The commentary is just as important as the Original Writing piece in that it is also words and the same number of marks This piece gcse coursework help test your ability to employ all of the assessment objectives equally. Below is a screenshot from the criteria on the top band features: What does this mean? Aqa english language a2. Over the past 18 years after moving back to America, I transitioned myself from a “deer-in-a-headlights F.O.B. to a writer for Forbes, CNBC, Inc and now an Amazon bestselling author.. Becoming fluent in a language can be quite difficult and mastering a language takes another level of effort. Home › Forums › The Illuminist Forum › english language commentary coursework This topic contains 0 replies, has 1 voice.

I try to stay off it these days and fail most of the time. What about other commentators? And what about the wider language debate about what constitutes a slur? One accusation is that gammon has been used by left-wingers to attack their political opponents when reasoned argument fails.

It sits alongside centrist dad and melt as terms that left-wingers use to abuse those to their right and perhaps equates with the kind of jibes that right-wingers have been chucking at the left for even longer: Matt Zarb-Cousin is one such left-winger and he argues in Huck magazine that it can't be racist as it's directed at a group of people who choose to behave in a certain way.

On the other hand, Lucy Fisher in The Times argues a different line: Whether or not the trope is a statement about race, it is obviously a statement about culture and class.

Gammons are backward, provincial embarrassments.

English language as coursework commentary

They may be unskilled workers or small business owners or wealthy aristocrats.2 UNCG Undergraduate Bulletin 4 Notices Equality of Educational Opportunity The University of North Carolina at Greensboro is com-mitted to equality of educational opportunity and does not.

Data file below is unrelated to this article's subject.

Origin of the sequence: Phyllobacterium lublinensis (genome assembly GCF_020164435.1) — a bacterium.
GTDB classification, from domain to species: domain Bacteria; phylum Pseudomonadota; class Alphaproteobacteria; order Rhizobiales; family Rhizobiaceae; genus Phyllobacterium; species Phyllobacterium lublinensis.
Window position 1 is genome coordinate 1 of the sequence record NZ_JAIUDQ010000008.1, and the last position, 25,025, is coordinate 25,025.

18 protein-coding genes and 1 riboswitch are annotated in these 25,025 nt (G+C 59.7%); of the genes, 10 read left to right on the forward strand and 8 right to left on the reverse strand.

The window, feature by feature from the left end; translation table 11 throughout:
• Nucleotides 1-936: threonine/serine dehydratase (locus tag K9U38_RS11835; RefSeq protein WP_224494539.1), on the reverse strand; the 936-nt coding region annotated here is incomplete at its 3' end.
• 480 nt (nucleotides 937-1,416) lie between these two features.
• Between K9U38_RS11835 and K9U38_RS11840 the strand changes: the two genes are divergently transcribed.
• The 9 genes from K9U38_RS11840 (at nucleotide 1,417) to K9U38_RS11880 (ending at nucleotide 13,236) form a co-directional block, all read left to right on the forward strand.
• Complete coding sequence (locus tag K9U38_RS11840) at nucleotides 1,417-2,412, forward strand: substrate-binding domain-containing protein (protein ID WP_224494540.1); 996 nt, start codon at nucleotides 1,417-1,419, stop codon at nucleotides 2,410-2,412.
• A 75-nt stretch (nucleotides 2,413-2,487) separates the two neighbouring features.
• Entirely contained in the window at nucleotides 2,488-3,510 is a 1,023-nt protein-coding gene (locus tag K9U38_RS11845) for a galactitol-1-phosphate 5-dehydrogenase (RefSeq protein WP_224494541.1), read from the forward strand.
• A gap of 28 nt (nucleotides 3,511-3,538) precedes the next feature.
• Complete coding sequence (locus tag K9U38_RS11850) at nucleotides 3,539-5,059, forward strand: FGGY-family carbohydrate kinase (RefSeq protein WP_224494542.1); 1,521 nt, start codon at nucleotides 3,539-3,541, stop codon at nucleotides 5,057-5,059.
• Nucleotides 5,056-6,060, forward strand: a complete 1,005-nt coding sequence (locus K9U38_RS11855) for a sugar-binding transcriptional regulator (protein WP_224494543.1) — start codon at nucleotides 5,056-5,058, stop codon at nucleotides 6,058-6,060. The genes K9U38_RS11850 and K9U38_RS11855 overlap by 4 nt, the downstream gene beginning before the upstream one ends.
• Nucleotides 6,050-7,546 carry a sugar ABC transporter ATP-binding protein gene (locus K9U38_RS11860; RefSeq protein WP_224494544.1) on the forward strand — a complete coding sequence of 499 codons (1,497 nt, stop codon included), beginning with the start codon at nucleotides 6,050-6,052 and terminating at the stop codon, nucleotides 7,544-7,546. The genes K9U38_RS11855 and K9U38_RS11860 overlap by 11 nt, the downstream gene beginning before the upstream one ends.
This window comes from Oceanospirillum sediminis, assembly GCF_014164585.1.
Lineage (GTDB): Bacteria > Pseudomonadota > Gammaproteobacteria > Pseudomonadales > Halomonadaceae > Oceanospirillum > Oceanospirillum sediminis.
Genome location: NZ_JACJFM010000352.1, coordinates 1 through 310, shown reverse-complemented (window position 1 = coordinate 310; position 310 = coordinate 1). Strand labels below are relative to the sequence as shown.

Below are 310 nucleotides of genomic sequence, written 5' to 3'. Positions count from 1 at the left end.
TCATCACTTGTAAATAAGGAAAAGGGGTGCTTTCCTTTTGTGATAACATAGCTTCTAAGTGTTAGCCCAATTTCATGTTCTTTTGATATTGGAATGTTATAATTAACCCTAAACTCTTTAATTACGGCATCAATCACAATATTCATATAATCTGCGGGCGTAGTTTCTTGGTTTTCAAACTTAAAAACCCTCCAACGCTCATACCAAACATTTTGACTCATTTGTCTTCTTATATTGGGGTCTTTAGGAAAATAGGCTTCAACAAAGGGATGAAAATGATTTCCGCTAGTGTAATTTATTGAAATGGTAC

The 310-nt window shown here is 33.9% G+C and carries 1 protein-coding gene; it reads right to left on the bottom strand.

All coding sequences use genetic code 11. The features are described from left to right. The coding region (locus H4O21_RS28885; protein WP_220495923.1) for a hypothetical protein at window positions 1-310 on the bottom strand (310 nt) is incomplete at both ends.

Feb 25,  · Sample commentaries of A level English Language Bijosh V.B A level, AS level February 25, February 25, 6 Minutes In the text, the writer describes his experiences while on a trip to Waddy Point, an island off the coast of Australia. The Purdue Online Writing Lab Welcome to the Purdue OWL.

We offer free resources including Writing and Teaching Writing, Research, Grammar and Mechanics, Style Guides, ESL (English as a Second Language), and Job Search and Professional Writing. Help for teachers with coursework for A-level Creative Writing nor can a story or article offered for assessment in English Language or Media Studies.

This applies also to scripts prepared for Drama or Theatre Studies. What advice should be given to students about writing the commentary? A: Detailed guidance on the writing of the. As Language original writing commentary for coursework watch. Announcements.

The easiest way to desribe writing a commentary is to pick out all the literary techniques you have used in your work and explain why you have used them, what their desired effect is.

Commentary for AS level English Language - A-Level English - Marked by kaja-net.com

English Language coursework ; English Language or English Literature A Level?? Dear Twitpic Community - thank you for all the wonderful photos you have taken over the years. We have now placed Twitpic in an archived state.

Sample commentaries of A level English Language – Anglo Lad